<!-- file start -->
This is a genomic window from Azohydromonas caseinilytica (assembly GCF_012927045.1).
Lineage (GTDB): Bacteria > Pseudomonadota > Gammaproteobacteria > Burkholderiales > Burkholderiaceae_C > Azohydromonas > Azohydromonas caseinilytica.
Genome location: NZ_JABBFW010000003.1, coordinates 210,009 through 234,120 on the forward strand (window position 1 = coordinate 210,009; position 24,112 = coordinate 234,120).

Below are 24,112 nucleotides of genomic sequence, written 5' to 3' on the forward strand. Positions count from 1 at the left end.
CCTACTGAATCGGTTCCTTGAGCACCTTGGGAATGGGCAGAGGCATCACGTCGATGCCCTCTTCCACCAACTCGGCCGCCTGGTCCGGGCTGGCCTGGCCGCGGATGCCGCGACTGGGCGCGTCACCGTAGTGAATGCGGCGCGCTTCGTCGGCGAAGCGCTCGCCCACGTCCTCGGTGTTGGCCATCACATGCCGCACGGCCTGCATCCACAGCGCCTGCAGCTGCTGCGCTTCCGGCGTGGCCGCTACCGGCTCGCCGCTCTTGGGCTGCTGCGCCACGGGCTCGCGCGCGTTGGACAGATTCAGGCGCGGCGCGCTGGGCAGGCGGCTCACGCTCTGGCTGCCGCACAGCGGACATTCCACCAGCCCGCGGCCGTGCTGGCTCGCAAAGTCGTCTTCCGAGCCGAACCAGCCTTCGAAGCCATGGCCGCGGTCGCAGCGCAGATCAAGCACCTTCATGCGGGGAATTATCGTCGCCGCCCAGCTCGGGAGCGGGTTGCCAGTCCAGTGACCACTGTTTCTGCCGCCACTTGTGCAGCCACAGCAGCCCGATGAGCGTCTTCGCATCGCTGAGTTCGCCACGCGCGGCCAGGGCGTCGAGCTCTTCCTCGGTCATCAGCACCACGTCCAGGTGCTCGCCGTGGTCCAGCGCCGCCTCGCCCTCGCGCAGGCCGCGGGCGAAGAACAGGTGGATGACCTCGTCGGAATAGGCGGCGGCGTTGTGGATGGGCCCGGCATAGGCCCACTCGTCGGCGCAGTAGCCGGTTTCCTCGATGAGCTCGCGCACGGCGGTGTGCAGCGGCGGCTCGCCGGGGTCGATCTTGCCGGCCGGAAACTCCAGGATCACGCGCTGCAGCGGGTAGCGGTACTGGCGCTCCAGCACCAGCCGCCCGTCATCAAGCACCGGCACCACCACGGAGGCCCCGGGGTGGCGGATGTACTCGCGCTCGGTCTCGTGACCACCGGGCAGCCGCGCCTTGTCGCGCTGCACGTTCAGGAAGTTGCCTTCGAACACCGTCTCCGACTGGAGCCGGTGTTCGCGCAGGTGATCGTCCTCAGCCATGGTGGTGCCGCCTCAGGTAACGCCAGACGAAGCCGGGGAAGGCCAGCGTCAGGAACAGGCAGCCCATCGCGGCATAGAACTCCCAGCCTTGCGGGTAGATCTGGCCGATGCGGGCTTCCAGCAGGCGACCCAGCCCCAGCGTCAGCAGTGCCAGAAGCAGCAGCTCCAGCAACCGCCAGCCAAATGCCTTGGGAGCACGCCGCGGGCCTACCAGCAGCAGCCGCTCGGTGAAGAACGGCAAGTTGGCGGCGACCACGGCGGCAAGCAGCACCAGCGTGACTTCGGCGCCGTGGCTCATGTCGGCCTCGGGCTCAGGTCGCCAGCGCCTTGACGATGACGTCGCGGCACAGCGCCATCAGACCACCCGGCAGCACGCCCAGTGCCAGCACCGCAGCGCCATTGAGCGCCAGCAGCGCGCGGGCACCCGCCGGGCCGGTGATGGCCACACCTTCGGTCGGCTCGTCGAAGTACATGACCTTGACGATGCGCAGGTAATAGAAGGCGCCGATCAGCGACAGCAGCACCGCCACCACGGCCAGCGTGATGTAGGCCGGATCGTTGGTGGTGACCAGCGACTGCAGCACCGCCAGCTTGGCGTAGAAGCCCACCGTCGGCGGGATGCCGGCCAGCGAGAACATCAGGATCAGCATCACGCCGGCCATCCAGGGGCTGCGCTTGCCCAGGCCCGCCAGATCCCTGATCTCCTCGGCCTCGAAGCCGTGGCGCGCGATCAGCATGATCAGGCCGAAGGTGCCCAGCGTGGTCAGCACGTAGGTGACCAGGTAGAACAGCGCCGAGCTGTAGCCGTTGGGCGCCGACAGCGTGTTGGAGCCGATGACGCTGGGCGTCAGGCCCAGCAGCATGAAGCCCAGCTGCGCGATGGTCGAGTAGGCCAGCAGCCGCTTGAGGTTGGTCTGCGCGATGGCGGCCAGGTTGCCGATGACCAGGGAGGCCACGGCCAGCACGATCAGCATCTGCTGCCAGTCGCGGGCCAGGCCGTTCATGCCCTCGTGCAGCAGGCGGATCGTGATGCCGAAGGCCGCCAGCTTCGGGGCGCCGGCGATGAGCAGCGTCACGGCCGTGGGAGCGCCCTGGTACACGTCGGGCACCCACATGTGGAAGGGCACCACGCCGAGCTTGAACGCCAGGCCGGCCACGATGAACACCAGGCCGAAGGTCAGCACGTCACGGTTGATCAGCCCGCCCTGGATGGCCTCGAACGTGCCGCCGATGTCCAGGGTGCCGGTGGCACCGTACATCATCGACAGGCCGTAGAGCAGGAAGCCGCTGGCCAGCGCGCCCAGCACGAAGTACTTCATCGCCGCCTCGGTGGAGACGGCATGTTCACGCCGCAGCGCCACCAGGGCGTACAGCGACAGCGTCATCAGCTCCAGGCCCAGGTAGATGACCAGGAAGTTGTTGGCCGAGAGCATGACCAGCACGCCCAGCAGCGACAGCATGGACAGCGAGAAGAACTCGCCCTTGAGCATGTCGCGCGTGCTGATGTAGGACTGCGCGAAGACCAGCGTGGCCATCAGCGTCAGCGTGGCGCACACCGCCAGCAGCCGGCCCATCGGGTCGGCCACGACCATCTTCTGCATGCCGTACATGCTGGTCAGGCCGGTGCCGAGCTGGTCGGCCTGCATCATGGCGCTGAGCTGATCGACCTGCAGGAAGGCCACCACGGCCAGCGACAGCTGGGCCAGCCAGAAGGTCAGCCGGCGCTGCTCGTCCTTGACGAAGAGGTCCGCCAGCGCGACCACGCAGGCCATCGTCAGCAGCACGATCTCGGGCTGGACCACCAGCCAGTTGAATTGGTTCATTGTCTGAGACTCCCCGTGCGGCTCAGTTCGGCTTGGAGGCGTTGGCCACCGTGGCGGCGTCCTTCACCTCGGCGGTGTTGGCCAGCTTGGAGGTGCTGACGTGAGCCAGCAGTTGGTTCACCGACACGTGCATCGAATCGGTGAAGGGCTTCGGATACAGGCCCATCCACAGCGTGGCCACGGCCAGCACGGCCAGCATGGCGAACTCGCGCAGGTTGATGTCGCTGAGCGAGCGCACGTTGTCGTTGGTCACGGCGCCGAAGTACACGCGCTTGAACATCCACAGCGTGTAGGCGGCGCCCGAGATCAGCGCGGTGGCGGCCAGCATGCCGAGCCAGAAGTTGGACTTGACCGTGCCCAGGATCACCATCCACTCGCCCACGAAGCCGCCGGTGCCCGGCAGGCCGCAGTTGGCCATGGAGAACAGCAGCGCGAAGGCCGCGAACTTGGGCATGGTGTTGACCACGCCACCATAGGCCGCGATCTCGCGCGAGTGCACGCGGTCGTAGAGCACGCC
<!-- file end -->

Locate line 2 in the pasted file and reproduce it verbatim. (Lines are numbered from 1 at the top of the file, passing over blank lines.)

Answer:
Lineage (GTDB): Bacteria > Pseudomonadota > Gammaproteobacteria > Burkholderiales > Burkholderiaceae_C > Azohydromonas > Azohydromonas caseinilytica.